So folks...I hope that makes sense.

I am happy to answer any queeries......feel free to fire away!!!

:cheers  Gormo





Campaman
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Very good thanks for that, its the addition of the solder that I hadn't thought of, to be honest i think if I was doing this I would look for some form of plastic tube for the collar and probably then remove the other buffer and make two new ones so they match, then I could always use the removed one with a pin inserted into the shank as a repair for another wagon.

Great stuff.

:doublethumb


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G`day Andy,

Yes I`m sure the collar could be improved by your suggestion. The buffer I repaired on Smokey Joe however had the collar left intact, so it was just a matter of drilling out the collar to receive the nail.
I guess each repair will be slightly different. I agree with your idea of creating at least two buffers at one end.....it would be more consistent.
Mind you, once these repairs are painted up, they are very hard to pick. Macro photography shows all the flaws unfortunately, however if we use the three foot rule the repairs look fine..:mutley

:cheers  Gormo

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Hi Gormo,

A good solution to a common breakage. I think I could even follow that. As you say, the three foot rule would be good enough for me as well. Anybody that lowers their head for closer inspection gets slapped around the napper with a bit of flexi track.;-)

Cheers

Toto

gormo
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"Anybody that lowers their head for closer inspection gets slapped around the napper with a bit of flexi track.;-)"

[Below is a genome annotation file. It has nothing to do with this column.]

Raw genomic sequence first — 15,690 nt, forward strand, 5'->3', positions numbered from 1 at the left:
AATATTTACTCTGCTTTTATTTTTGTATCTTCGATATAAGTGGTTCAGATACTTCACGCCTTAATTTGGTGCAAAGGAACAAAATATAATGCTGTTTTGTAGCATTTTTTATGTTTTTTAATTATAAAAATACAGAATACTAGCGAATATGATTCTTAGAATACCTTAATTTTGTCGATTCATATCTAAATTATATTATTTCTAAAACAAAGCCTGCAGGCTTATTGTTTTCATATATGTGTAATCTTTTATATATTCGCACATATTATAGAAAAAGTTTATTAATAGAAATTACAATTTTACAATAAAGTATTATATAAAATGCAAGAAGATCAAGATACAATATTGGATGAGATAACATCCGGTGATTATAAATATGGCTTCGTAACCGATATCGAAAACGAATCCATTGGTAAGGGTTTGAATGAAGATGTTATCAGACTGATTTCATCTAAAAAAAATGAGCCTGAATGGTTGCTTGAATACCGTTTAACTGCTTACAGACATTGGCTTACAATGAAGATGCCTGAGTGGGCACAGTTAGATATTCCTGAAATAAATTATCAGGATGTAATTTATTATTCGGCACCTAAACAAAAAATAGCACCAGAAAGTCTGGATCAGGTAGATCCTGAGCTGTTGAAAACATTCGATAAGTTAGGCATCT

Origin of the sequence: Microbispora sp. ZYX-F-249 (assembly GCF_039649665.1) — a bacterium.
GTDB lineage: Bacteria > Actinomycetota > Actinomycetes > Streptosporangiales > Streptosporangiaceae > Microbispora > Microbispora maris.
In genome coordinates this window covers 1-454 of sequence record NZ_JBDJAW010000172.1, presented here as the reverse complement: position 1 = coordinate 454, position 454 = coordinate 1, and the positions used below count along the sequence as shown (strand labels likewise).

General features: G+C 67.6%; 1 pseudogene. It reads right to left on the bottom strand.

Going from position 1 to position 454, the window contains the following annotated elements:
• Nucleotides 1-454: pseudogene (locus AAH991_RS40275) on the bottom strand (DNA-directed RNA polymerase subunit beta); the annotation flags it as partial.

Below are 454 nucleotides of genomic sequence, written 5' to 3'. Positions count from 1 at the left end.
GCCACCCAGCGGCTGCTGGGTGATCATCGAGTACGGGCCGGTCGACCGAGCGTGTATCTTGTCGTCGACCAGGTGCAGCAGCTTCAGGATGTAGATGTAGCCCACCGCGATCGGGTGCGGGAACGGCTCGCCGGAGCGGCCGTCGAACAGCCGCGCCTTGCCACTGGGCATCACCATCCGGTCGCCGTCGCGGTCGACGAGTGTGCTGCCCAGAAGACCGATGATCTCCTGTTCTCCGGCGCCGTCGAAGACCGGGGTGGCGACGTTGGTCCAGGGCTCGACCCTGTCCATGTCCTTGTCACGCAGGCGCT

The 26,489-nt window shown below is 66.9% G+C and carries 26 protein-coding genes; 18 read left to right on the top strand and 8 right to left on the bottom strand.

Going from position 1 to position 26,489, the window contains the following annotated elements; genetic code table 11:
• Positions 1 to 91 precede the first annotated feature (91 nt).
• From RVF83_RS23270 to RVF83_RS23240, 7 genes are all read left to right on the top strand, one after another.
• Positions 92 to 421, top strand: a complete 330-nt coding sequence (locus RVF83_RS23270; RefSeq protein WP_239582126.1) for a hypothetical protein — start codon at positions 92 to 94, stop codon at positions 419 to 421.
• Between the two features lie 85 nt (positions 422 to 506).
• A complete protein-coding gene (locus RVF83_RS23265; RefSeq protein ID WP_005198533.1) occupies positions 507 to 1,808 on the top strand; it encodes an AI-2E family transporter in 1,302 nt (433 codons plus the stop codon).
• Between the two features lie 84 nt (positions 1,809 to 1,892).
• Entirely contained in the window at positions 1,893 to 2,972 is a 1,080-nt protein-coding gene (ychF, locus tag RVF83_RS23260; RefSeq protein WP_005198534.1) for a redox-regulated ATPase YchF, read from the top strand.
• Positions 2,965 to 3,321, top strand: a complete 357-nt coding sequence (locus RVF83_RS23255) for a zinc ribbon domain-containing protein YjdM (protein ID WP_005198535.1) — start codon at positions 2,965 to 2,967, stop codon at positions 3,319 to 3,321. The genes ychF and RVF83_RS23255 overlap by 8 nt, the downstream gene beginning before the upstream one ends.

G`day Toto.......I think that is a good way to deal with prying eyes.....I`ll keep that in mind.

:cheers Gormo

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Crikey!!!!.....pic of the week....thanks Alan.
:cheers  Gormo

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Beautiful crystal clear photo Brian.It gets harder to pick one every week.:thumbs

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Better than the original, I personally would have done them both...Great job

Thank's for showing us

REgards...Alan

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Yes Alan,
I agree....do the two of them.
Normally I would take a more thorough approach, however I don`t have a lot of love for this wagon, and it really was a quick fix just for the purpose of the demo....so there you are.??...that`s my story and I`m sticking to it.!!!:mutley:mutley:mutley:mutley

It shows the possibilities though if more time and care is taken.:hmm

:cheers  Gormo